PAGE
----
PETER SCHEER—-Tim Draper, the legendary venture capitalist (Tesla, Baidu, Yahoo), also dabbles in politics—albeit at a much lower rate of return. His latest foray into the political arena is a ballot initiative to subdivide California into six states of roughly equal size. This proposal faces serious hurdles, not least that the federal government would say […]
When mayors evade disclosure rules by using personal email accounts for city business, it is democracy that suffers. We’ll know soon if the courts, like the public, have lost patience.
For years government officials in California have known that their emails about official business are subject to disclosure as public records. Although mayors, city managers, supervisors and superintendents may not like this, the applicability of the public records law to email messages is settled. You will not be shocked to learn, however, that many government […]
US relaxes gag order, permitting Google, Facebook et al to disclose scope of NSA access. But what if the firms don’t know the extent of NSA access?
Ever since Edward Snowden began leaking classified documents about NSA surveillance, Google and other tech companies have wanted to reveal the extent of NSA’s access—pursuant to orders of the secret FISA Court—to their customers’ accounts. They have wanted to disclose specifics on NSA access not just because they care about transparency, but because they expected […]
Some government officials have been pushing the theory that journalists who write stories based on leaked classified documents—think Glenn Greenwald, for example—are engaging in the “fencing” of stolen property. Mike Rogers, the Republican chair of the House Intelligence Committee, made this point yesterday when questioning FBI Director James Comey at a congressional hearing. Rogers asked,“So […]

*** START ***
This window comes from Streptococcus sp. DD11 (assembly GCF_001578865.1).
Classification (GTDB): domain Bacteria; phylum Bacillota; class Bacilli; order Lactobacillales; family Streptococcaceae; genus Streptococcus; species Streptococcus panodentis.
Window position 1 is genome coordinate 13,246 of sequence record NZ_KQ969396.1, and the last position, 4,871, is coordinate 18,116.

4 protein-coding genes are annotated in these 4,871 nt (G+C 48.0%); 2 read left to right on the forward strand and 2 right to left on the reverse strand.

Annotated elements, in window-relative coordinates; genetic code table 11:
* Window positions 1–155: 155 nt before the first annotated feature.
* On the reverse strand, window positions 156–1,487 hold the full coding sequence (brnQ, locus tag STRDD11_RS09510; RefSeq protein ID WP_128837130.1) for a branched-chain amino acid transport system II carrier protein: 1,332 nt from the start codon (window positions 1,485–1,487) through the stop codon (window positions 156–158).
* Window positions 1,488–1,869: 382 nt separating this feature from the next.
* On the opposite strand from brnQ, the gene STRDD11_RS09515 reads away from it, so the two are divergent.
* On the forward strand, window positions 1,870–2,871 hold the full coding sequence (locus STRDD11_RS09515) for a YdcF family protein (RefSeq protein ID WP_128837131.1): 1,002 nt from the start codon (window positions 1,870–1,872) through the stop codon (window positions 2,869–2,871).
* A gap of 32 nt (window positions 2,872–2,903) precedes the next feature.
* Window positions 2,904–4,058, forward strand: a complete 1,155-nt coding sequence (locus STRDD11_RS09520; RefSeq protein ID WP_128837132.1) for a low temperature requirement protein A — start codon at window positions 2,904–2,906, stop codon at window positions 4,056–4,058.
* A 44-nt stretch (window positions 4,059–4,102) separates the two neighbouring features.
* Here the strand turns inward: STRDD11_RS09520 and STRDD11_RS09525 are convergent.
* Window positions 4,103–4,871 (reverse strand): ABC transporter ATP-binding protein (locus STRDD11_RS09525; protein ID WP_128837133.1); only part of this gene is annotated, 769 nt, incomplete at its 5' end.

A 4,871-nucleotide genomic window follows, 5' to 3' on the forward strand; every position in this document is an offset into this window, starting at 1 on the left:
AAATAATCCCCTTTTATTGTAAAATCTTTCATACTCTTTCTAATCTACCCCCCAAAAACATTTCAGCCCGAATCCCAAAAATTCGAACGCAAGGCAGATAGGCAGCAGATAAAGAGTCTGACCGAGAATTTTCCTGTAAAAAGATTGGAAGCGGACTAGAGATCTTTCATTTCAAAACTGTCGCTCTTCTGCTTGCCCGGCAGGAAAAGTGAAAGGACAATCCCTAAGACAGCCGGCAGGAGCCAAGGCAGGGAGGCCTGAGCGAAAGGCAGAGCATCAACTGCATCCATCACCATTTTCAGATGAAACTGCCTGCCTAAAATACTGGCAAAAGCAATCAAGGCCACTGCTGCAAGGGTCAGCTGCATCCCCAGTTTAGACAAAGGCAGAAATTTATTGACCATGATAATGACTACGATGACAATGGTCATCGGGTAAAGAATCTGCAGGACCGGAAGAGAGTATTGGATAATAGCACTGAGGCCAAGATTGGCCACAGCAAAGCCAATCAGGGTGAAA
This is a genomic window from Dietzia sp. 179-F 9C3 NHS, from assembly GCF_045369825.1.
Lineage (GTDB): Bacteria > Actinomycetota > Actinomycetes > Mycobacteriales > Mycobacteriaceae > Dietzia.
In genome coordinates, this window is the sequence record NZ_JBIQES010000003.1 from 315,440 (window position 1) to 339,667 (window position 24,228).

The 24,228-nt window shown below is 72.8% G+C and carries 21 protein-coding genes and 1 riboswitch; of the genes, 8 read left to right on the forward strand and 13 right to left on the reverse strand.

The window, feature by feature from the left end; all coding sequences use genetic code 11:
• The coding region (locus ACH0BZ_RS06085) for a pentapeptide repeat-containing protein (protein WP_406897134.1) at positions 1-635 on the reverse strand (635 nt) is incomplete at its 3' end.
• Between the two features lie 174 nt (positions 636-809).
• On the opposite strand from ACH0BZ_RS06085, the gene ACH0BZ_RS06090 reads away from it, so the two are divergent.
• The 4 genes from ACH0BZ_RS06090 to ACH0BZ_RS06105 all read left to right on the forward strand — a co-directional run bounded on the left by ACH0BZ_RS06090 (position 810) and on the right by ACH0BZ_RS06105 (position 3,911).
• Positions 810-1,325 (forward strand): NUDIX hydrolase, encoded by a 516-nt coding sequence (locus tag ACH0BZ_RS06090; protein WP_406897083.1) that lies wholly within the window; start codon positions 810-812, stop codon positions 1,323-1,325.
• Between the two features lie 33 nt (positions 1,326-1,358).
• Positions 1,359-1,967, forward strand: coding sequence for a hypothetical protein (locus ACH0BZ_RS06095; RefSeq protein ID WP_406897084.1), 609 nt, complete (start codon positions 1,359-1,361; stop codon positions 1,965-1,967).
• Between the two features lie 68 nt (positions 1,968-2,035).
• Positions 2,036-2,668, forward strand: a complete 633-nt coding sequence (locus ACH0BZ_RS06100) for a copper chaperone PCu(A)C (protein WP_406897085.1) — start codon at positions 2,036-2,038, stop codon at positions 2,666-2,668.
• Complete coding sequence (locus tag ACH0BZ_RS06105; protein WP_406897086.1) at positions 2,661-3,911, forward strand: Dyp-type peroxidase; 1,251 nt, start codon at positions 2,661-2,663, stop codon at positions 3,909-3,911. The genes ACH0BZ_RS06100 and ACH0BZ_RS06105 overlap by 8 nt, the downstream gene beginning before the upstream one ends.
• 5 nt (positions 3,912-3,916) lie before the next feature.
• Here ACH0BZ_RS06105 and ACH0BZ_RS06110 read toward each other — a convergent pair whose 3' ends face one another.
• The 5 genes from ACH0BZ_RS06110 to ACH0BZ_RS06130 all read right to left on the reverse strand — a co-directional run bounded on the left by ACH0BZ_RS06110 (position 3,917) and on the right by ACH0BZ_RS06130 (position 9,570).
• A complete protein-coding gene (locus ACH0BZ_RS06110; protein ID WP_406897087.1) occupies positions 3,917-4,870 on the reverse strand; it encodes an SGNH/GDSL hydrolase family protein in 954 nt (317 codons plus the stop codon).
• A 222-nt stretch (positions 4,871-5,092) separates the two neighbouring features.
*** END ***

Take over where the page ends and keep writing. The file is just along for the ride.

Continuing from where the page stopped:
For Google, Facebook et al, the best defense against NSA surveillance is not legal reform, but technology that forces the agency to come through the “front door”
Although America may be more divided, more politically and ideologically polarized, than at any time in the last 50 years, on at least one issue—the National Security Agency’s surveillance of phone and internet communications—there appears to be a near consensus of disapprobation. Everyone distrusts the NSA and wants to see its activities curbed. Democrats and […]
In a long-running test case about government transparency and public access to government data, the First Amendment Coalition recently won a big victory. The California Supreme Court sustained FAC’s claim that the State Bar—an arm of the judiciary that regulates lawyers—must disclose extensive data on applicants for admission to the Bar (minus their names and […]
Can a journalist “plead the fifth” to avoid having to name a confidential source? A federal judge say yes.
Several years ago, when journalists by the dozen were being threatened with jail for refusing to name their confidential sources, I wrote an article urging them to invoke the fifth amendment’s protection against self-incrimination–to use the fifth amendment to reinforce the first amendment-based “journalist’s privilege.” This idea hasn’t gotten much traction, until now: a federal judge […]
NSA may have adhered to legal rules, but legal rules can’t keep up with changes in surveillance technology
A year or two from now, when investigators have taken stock of all the revelations in the NSA records released by Edward Snowden, the verdict is likely to be that the exposed NSA surveillance activities were NOT unlawful. That isn’t to say the NSA’s scarfing up of email and phone call metadata filling acres of […]
In a few days the members of unions representing BART workers will complete their vote to approve a new contract—a collective bargaining agreement. The vote will finalize the agreement, making it legally binding on both the unions and on BART. And only then, when the ink has dried and the agreement is a fait accompli, […]
I am often asked whether Edward Snowden’s leaking of classified documents about NSA surveillance programs is protected by the first amendment. My answer is no, his handing over of classified information to reporters at The Guardian, the Washington Post and the New York Times enjoys no constitutional protection or privilege. Snowden is a source who […]